Micro frontends without JavaScript components

by Mihael Haluga, February 7th, 2020

Ever since the microservices pattern took the web development by storm, it was inevitable that it would be applied to the frontend development as well - in a form of micro frontends. The idea was to create your web interface in such a way that any segment (no matter how granular) can be deployed and developed separately.

Wrapper application (pictured above) in this case is responsible for fetching HTML segments served by separate microservices. Most development teams prefer to use the latest technologies in frontend development so they end up building these segments in React, Vue.js or Angular (or any combination of these). This decision usually results in a complex build process which becomes even more challenging if you allow free reign over the development of a single JavaScript component. Development complexity is something that microservices and micro frontends patterns try to mitigate in an attempt to move away from the monolithic application structure. Without recognizing this danger upfront, development turnaround time will suffer because of the longer build times, the need to maintain too many JavaScript codebases (which can potentially be very different in case the project ends up using more than one JavaScript framework) and by steeper learning curve for new team members.

This is something we became aware of when we took over the development of a monolithic application inherited from the previous development team. The main reasons for refactoring the application into a more maintainable and manageable number of microservices were:

  • long application deployment time (which prevented application deployments during client work hours) and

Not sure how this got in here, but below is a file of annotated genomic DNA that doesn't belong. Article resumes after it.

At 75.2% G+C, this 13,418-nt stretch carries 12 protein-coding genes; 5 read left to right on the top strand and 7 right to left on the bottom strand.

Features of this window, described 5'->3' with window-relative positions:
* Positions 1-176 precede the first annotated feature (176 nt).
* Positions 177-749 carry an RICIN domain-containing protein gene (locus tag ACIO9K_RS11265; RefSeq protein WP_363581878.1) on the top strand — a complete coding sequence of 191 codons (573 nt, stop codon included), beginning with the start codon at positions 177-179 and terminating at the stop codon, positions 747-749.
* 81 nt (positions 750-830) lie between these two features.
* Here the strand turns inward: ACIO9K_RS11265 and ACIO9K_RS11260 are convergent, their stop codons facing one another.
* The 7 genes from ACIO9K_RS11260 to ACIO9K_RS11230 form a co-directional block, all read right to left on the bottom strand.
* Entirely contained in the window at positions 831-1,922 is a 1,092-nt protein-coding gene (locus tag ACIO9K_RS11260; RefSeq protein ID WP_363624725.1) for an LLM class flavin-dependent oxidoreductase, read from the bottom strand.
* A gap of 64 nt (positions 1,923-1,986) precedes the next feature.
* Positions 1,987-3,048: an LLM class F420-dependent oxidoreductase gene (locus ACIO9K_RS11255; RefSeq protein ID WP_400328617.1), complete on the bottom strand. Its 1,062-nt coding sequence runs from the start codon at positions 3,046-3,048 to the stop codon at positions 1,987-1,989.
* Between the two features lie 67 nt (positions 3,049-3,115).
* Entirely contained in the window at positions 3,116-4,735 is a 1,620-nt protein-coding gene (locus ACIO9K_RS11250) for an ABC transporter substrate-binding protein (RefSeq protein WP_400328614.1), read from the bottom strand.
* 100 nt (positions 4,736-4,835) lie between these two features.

• long developer onboarding time (it took months before new team members would become productive).

Taking into account that this application was not publicly accessible we did not have to worry about SEO - all of the focus was put on the functionality of the interface itself. We realized we could solve the aforementioned issues by introducing a set of limitations in a way that would still allow us to build a fast, user-friendly and functional interface.

Self-imposed limitations

The first thing we decided on was to avoid reinventing the wheel by creating our own CSS and JavaScript frameworks. There’s a lot of existing CSS and JavaScript frameworks out there that you can easily use. You don’t even have to take care of building them locally or on your server as they are conveniently served from fast CDNs.

Wrapper application is responsible for holding all the CSS and JavaScript links that the framework of choice ships with. It works as a router and a mapper of the segments per application route. It also holds all the custom JavaScript code needed for fetching individual segments or making API calls.

Each of the microservices returns only static blocks of HTML. To change the look and feel of each block, microservice can include (scoped) style tag that holds any custom CSS. Keeping blocks simple and static makes testing much more manageable.

Taking advantage of the browser’s default behavior and the fact servers can shift some of the burdens from the client-side was a must. The browser recognizes the style tag automatically when inserted into the DOM and applies it to the page. Query strings can be used to store data between page requests, form submissions and communication between individual segments on the page.

Keeping JavaScript away from the components meant that developers were challenged to employ creative thinking about the UI they were building. Like using the fact that form submits can change the state of the UI (that is, defer state change to the server) or just by keeping things simple, for example, by using the default browser date picker input element.

Single pages should not hold a large number of forms because with this approach communication among them is limited. This can be solved by creating multi-step forms that can move in both directions while being careful not to break the good user experience.

Utilizing these limitations, while applying the microservices pattern, the development process became much simpler without the need to juggle complex build processes. Newer recruits could join the regular development process much sooner and the number of development stacks has been significantly reduced compared to the old monolithic application structure.

About the author:
Mihael Haluga
Full Stack Developer
An avid reader of historical fiction, a retro gamer who can’t accept the always-on nature of modern games, a coder who likes to keep it simple and a rookie tech blogger.
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